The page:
Netanyahu pushes for West Bank annexation in his fight to avoid jail. But he is setting the Middle East on fire
Israeli Prime Minister Benjamin Netanyahu’s reckless push to expand the annexation of Palestinian territory is a gambit to avoid jail over corruption charges. But it could blow up an already volatile Middle East.
Even Israeli security chiefs are increasingly alarmed by Netanyahu’s push to expand the country’s borders.
In a dubious historic first this week, the longest-serving Israeli prime minister also became the country’s first sitting leader to be prosecuted on criminal charges. Arraigned before a court, Netanyahu could barely contain his outrage, denouncing the trial as a “fabrication” by his political enemies to “depose a strong leader.”
If found guilty, the decorated war hero could wind up in jail for 10 years. At 70 years of age, ‘Bibi’ Netanyahu is fighting for his life and the preservation of his political legacy. He has always presumed his political ascent and the glorious fate of Israel to be intertwined.
The day after his infamous court appearance, Netanyahu vowed that his newly formed coalition government will push on with ambitious plans to expand the annexation of Palestinian territory held under Israeli occupation in the West Bank. That plan is to begin on July 1, with the aim of formally extending a third of the contested territory under Israeli sovereignty. It seems more than coincidence that the next court hearing for Netanyahu’s trial is set for July 19.
Netanyahu declared the annexation plan “an historic opportunity” for Israel not to be missed. The so-called “deal of the century” peace plan unveiled by the Trump administration in January has emboldened the Israeli-right wing parties to consolidate their historic take-over of Palestinian lands.
Thus Bibi, the self-styled strongman, is conflating the presumed historic destiny of Israel with his own personal fate. One can anticipate that, as the criminal trial proceeds, so too will Netanyahu’s intensifying of the annexation process as a way of burnishing his public image and aura as the self-anointed savior of Israel.
That’s a dangerous dynamic. Several former Israeli security officials have previously warned Netanyahu against proceeding with annexation. They say Palestinian protests against such a perceived grievous blow to their aspirations for statehood will be uncontrollable. This was underlined by the Palestinian Authority in the West Bank announcing last week that it was cancelling all security arrangements with the Israeli state.
The potential for explosive conflict was highlighted by Jordan’s King Abdullah II, whose country borders Israel to the east. In an interview on May 15 with Der Spiegel, the Jordanian leader said: “If Israel really annexes the West Bank in July, it would lead to a massive conflict with the Hashemite Kingdom of Jordan.”
The alarm has also been sounded by the United Nations and the European Union, each of which view Israeli occupation of Palestinian territories since the 1967 Six-Day War as illegal under international law. Both world bodies have admonished Netanyahu over his annexation plan, while several European leaders have written to him warning that economic sanctions may be imposed. That’s a measure of the concern that the already fractious Middle East region might erupt if Netanyahu proceeds with his “Greater Israel” plan.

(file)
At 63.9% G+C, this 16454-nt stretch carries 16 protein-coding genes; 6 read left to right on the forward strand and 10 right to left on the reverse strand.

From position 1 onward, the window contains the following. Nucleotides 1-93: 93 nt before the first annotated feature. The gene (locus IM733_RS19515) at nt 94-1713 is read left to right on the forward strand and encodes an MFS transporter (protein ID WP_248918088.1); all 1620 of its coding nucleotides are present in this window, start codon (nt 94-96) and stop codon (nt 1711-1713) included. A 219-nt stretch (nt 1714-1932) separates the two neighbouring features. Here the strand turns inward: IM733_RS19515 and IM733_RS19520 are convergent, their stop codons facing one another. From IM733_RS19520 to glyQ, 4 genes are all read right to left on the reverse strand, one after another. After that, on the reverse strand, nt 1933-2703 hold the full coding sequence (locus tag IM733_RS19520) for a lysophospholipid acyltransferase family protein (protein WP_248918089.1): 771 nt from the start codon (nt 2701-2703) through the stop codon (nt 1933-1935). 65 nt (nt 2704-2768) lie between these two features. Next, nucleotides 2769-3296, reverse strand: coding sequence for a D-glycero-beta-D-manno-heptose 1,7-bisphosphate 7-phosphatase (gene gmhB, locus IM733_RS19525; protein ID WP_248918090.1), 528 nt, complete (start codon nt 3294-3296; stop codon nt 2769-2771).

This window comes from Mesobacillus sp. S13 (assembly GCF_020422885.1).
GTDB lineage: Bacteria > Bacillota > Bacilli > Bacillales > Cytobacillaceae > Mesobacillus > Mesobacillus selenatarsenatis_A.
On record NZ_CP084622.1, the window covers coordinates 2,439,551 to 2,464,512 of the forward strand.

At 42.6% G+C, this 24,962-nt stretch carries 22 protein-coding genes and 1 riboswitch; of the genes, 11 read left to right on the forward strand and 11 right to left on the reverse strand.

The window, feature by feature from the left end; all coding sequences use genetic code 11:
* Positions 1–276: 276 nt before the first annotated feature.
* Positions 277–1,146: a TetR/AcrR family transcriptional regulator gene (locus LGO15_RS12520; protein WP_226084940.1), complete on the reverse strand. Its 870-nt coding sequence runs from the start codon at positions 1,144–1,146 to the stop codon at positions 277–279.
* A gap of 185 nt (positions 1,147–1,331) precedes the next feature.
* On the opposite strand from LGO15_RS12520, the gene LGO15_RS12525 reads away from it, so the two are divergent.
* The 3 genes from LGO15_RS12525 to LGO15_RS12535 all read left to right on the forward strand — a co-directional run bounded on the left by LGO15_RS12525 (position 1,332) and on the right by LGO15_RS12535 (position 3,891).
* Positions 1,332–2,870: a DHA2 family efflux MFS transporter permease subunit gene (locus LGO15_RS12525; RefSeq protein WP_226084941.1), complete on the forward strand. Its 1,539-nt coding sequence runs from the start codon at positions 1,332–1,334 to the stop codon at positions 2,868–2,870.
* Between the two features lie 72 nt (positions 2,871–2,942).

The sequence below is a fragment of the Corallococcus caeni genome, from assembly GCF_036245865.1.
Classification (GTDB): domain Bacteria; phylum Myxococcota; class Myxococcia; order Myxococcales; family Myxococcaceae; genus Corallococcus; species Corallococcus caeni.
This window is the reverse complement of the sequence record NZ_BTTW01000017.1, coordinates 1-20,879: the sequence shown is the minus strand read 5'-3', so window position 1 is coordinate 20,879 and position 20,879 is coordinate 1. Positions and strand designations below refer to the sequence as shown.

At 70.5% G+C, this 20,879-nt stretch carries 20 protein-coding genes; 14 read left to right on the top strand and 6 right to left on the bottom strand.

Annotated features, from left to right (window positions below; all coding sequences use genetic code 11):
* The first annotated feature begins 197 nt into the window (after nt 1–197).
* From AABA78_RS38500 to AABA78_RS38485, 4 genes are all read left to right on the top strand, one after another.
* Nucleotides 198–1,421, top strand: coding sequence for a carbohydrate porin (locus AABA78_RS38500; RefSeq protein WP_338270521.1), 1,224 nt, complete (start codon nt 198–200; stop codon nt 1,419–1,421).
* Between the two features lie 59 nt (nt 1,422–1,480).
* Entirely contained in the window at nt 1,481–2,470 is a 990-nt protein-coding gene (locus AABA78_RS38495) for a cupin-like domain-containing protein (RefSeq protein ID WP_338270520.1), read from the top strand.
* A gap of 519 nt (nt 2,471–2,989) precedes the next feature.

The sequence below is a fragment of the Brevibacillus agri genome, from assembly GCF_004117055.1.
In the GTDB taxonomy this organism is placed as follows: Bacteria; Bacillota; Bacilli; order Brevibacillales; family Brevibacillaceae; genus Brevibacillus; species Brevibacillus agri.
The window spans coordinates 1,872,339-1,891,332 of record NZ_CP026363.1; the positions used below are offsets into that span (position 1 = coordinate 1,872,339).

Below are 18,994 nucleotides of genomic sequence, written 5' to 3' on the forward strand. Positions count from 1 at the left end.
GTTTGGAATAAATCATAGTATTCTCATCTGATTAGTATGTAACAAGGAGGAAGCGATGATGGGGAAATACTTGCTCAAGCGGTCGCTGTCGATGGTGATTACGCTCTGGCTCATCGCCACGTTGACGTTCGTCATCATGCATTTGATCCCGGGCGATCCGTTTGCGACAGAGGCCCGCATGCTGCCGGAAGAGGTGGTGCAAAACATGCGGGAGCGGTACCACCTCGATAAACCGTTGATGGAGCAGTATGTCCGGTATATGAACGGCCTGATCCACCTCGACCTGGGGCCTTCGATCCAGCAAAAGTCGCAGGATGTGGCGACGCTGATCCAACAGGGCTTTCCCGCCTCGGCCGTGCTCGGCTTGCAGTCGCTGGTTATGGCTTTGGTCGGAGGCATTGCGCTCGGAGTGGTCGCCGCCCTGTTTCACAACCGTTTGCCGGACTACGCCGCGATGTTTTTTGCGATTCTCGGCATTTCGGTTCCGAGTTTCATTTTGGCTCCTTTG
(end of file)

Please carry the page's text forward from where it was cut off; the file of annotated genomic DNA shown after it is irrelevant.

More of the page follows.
Another sign of the looming danger is the unusual pushback from Washington, given its habitual support for Israeli policy. In an editorial, the Washington Post urged restraint by the Israeli government over the “land grab” and outlined several security misgivings for the region.
But, most tellingly, even the Trump administration has balked at Netanyahu’s gung-ho Israeli state expansionism. Previously, President Trump endorsed Israel’s claims on Jerusalem as the sole capital, its incorporation of the Syrian Golan Heights, and the continued building of Israeli settlements on Palestinian land. Trump’s so-called “vision for peace”roadmap gives minimal lip service to negotiations with Palestinians and the recognition of an eventual Palestinian state, but all the while fundamentally green lighting Israel’s annexation of their territory.
It’s a sign of how incendiary the situation is that the normally bullish US Secretary of State Mike Pompeo made an extraordinary visit to Jerusalem on May 13 – amid the coronavirus lockdown – apparently cautioning Netanyahu to “slow down” the plans for Israeli expansion.
The objections from Washington and Europe are hardly based on principles of upholding Palestinian rights. How could they be, after decades of turning blind eyes to systematic violations and injustices by the Israeli state? No, the Americans and Europeans are more cynically motivated by apprehension about the repercussions for regional conflict and their own interests.
Palestinians, and Arab people more widely, have run out of patience over a shambolic decades-long peace process that has been nothing but a charade for relentless, slow-motion dispossession. Netanyahu’s “historic opportunity” to push even further with unlawful annexation could be the final straw that breaks the camel’s back.
However, such a disastrous collision course seems unavoidable. Because it’s tied up with Bibi’s desperation to escape jail and ignominy.